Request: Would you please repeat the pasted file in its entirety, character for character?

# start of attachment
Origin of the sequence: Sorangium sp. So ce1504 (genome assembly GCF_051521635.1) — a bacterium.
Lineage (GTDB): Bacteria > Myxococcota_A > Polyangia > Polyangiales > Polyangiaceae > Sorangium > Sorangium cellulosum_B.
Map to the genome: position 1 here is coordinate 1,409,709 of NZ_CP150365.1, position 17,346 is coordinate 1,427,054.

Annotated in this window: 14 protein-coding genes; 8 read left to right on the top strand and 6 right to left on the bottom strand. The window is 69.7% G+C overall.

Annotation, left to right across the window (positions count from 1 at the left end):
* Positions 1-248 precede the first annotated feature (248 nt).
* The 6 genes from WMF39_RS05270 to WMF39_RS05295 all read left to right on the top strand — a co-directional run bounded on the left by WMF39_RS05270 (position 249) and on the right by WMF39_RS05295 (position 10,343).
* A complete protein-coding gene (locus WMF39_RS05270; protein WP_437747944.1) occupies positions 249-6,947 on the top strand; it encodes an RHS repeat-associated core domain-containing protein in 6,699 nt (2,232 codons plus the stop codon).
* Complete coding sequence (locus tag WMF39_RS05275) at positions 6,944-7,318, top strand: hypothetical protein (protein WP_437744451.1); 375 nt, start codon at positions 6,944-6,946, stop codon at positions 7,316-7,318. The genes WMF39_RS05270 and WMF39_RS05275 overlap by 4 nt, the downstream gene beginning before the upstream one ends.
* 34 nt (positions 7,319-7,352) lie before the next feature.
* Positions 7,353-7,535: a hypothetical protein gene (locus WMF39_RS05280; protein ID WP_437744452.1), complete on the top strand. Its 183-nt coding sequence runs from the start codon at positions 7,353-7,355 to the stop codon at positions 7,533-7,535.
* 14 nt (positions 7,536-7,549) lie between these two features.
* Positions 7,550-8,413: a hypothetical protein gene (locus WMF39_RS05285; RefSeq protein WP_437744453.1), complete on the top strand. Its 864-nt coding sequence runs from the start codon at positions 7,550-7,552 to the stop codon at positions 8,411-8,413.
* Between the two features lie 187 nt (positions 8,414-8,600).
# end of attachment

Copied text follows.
Origin of the sequence: Sorangium sp. So ce1504 (genome assembly GCF_051521635.1) — a bacterium.
Lineage (GTDB): Bacteria > Myxococcota_A > Polyangia > Polyangiales > Polyangiaceae > Sorangium > Sorangium cellulosum_B.
Map to the genome: position 1 here is coordinate 1,409,709 of NZ_CP150365.1, position 17,346 is coordinate 1,427,054.

Annotated in this window: 14 protein-coding genes; 8 read left to right on the top strand and 6 right to left on the bottom strand. The window is 69.7% G+C overall.

Annotation, left to right across the window (positions count from 1 at the left end):
* Positions 1-248 precede the first annotated feature (248 nt).
* The 6 genes from WMF39_RS05270 to WMF39_RS05295 all read left to right on the top strand — a co-directional run bounded on the left by WMF39_RS05270 (position 249) and on the right by WMF39_RS05295 (position 10,343).
* A complete protein-coding gene (locus WMF39_RS05270; protein WP_437747944.1) occupies positions 249-6,947 on the top strand; it encodes an RHS repeat-associated core domain-containing protein in 6,699 nt (2,232 codons plus the stop codon).
* Complete coding sequence (locus tag WMF39_RS05275) at positions 6,944-7,318, top strand: hypothetical protein (protein WP_437744451.1); 375 nt, start codon at positions 6,944-6,946, stop codon at positions 7,316-7,318. The genes WMF39_RS05270 and WMF39_RS05275 overlap by 4 nt, the downstream gene beginning before the upstream one ends.
* 34 nt (positions 7,319-7,352) lie before the next feature.
* Positions 7,353-7,535: a hypothetical protein gene (locus WMF39_RS05280; protein ID WP_437744452.1), complete on the top strand. Its 183-nt coding sequence runs from the start codon at positions 7,353-7,355 to the stop codon at positions 7,533-7,535.
* 14 nt (positions 7,536-7,549) lie between these two features.
* Positions 7,550-8,413: a hypothetical protein gene (locus WMF39_RS05285; RefSeq protein WP_437744453.1), complete on the top strand. Its 864-nt coding sequence runs from the start codon at positions 7,550-7,552 to the stop codon at positions 8,411-8,413.
* Between the two features lie 187 nt (positions 8,414-8,600).